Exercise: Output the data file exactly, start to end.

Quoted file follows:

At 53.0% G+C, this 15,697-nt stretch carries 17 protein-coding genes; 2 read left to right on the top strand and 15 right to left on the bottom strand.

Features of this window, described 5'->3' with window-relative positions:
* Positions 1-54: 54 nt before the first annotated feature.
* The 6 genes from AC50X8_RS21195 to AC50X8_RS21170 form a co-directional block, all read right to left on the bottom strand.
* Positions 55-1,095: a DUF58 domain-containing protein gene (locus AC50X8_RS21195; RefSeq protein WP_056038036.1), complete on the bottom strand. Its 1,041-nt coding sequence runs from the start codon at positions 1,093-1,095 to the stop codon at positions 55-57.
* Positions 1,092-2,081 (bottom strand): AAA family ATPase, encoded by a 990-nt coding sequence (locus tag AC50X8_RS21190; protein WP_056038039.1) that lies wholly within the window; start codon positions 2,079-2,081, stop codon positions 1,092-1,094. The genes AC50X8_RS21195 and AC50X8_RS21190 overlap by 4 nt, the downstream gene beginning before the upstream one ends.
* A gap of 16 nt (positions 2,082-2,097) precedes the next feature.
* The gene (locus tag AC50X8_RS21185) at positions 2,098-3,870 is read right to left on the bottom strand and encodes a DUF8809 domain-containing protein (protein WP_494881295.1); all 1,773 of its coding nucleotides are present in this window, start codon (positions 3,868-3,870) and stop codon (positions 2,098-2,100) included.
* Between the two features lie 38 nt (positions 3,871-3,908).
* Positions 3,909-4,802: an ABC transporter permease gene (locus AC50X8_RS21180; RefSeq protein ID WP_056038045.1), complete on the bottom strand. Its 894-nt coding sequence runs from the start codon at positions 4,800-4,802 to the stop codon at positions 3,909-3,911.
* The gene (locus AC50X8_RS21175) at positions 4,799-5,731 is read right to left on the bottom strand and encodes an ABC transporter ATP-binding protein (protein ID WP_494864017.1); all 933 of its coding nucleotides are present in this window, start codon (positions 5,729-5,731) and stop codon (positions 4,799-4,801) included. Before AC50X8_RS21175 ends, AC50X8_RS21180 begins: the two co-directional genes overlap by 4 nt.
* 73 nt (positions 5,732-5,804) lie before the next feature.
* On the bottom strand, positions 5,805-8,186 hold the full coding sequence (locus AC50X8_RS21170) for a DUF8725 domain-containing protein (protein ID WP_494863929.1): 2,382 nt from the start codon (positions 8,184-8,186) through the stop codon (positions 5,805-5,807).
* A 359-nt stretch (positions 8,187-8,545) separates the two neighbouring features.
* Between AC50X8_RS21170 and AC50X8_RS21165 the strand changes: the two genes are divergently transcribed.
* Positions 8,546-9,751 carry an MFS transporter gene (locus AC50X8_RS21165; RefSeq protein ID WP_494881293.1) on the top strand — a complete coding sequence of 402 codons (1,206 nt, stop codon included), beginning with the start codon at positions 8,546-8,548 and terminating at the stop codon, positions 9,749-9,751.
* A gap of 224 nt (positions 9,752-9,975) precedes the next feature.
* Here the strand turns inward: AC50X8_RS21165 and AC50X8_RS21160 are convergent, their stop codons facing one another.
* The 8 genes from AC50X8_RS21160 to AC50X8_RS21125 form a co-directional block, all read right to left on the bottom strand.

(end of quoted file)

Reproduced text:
At 53.0% G+C, this 15,697-nt stretch carries 17 protein-coding genes; 2 read left to right on the top strand and 15 right to left on the bottom strand.

Features of this window, described 5'->3' with window-relative positions:
* Positions 1-54: 54 nt before the first annotated feature.
* The 6 genes from AC50X8_RS21195 to AC50X8_RS21170 form a co-directional block, all read right to left on the bottom strand.
* Positions 55-1,095: a DUF58 domain-containing protein gene (locus AC50X8_RS21195; RefSeq protein WP_056038036.1), complete on the bottom strand. Its 1,041-nt coding sequence runs from the start codon at positions 1,093-1,095 to the stop codon at positions 55-57.
* Positions 1,092-2,081 (bottom strand): AAA family ATPase, encoded by a 990-nt coding sequence (locus tag AC50X8_RS21190; protein WP_056038039.1) that lies wholly within the window; start codon positions 2,079-2,081, stop codon positions 1,092-1,094. The genes AC50X8_RS21195 and AC50X8_RS21190 overlap by 4 nt, the downstream gene beginning before the upstream one ends.
* A gap of 16 nt (positions 2,082-2,097) precedes the next feature.
* The gene (locus tag AC50X8_RS21185) at positions 2,098-3,870 is read right to left on the bottom strand and encodes a DUF8809 domain-containing protein (protein WP_494881295.1); all 1,773 of its coding nucleotides are present in this window, start codon (positions 3,868-3,870) and stop codon (positions 2,098-2,100) included.
* Between the two features lie 38 nt (positions 3,871-3,908).
* Positions 3,909-4,802: an ABC transporter permease gene (locus AC50X8_RS21180; RefSeq protein ID WP_056038045.1), complete on the bottom strand. Its 894-nt coding sequence runs from the start codon at positions 4,800-4,802 to the stop codon at positions 3,909-3,911.
* The gene (locus AC50X8_RS21175) at positions 4,799-5,731 is read right to left on the bottom strand and encodes an ABC transporter ATP-binding protein (protein ID WP_494864017.1); all 933 of its coding nucleotides are present in this window, start codon (positions 5,729-5,731) and stop codon (positions 4,799-4,801) included. Before AC50X8_RS21175 ends, AC50X8_RS21180 begins: the two co-directional genes overlap by 4 nt.
* 73 nt (positions 5,732-5,804) lie before the next feature.
* On the bottom strand, positions 5,805-8,186 hold the full coding sequence (locus AC50X8_RS21170) for a DUF8725 domain-containing protein (protein ID WP_494863929.1): 2,382 nt from the start codon (positions 8,184-8,186) through the stop codon (positions 5,805-5,807).
* A 359-nt stretch (positions 8,187-8,545) separates the two neighbouring features.
* Between AC50X8_RS21170 and AC50X8_RS21165 the strand changes: the two genes are divergently transcribed.
* Positions 8,546-9,751 carry an MFS transporter gene (locus AC50X8_RS21165; RefSeq protein ID WP_494881293.1) on the top strand — a complete coding sequence of 402 codons (1,206 nt, stop codon included), beginning with the start codon at positions 8,546-8,548 and terminating at the stop codon, positions 9,749-9,751.
* A gap of 224 nt (positions 9,752-9,975) precedes the next feature.
* Here the strand turns inward: AC50X8_RS21165 and AC50X8_RS21160 are convergent, their stop codons facing one another.
* The 8 genes from AC50X8_RS21160 to AC50X8_RS21125 form a co-directional block, all read right to left on the bottom strand.